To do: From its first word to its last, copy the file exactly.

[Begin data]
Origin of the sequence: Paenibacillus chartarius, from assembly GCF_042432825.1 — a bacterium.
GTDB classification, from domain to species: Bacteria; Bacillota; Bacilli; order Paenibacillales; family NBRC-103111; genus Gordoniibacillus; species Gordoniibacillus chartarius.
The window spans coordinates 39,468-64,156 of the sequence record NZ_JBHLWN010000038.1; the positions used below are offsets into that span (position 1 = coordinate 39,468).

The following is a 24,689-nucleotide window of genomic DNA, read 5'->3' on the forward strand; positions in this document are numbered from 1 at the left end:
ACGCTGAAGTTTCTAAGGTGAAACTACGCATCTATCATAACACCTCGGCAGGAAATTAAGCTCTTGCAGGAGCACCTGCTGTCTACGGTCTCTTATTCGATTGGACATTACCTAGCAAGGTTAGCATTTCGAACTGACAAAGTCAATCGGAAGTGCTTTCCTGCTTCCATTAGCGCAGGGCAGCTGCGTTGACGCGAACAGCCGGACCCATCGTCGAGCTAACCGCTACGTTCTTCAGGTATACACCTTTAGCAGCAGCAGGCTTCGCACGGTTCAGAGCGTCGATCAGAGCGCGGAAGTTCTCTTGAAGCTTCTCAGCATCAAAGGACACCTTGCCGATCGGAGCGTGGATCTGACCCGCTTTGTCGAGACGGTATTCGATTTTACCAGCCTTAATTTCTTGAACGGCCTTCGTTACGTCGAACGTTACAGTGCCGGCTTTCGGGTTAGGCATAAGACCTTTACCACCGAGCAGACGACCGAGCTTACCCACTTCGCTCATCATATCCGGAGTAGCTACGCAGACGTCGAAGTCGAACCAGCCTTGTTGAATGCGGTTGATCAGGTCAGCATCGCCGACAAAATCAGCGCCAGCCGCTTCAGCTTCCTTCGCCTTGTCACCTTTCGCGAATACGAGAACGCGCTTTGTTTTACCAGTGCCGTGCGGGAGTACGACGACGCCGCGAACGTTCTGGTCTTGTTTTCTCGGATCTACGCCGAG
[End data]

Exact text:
Origin of the sequence: Paenibacillus chartarius, from assembly GCF_042432825.1 — a bacterium.
GTDB classification, from domain to species: Bacteria; Bacillota; Bacilli; order Paenibacillales; family NBRC-103111; genus Gordoniibacillus; species Gordoniibacillus chartarius.
The window spans coordinates 39,468-64,156 of the sequence record NZ_JBHLWN010000038.1; the positions used below are offsets into that span (position 1 = coordinate 39,468).

The following is a 24,689-nucleotide window of genomic DNA, read 5'->3' on the forward strand; positions in this document are numbered from 1 at the left end:
ACGCTGAAGTTTCTAAGGTGAAACTACGCATCTATCATAACACCTCGGCAGGAAATTAAGCTCTTGCAGGAGCACCTGCTGTCTACGGTCTCTTATTCGATTGGACATTACCTAGCAAGGTTAGCATTTCGAACTGACAAAGTCAATCGGAAGTGCTTTCCTGCTTCCATTAGCGCAGGGCAGCTGCGTTGACGCGAACAGCCGGACCCATCGTCGAGCTAACCGCTACGTTCTTCAGGTATACACCTTTAGCAGCAGCAGGCTTCGCACGGTTCAGAGCGTCGATCAGAGCGCGGAAGTTCTCTTGAAGCTTCTCAGCATCAAAGGACACCTTGCCGATCGGAGCGTGGATCTGACCCGCTTTGTCGAGACGGTATTCGATTTTACCAGCCTTAATTTCTTGAACGGCCTTCGTTACGTCGAACGTTACAGTGCCGGCTTTCGGGTTAGGCATAAGACCTTTACCACCGAGCAGACGACCGAGCTTACCCACTTCGCTCATCATATCCGGAGTAGCTACGCAGACGTCGAAGTCGAACCAGCCTTGTTGAATGCGGTTGATCAGGTCAGCATCGCCGACAAAATCAGCGCCAGCCGCTTCAGCTTCCTTCGCCTTGTCACCTTTCGCGAATACGAGAACGCGCTTTGTTTTACCAGTGCCGTGCGGGAGTACGACGACGCCGCGAACGTTCTGGTCTTGTTTTCTCGGATCTACGCCGAG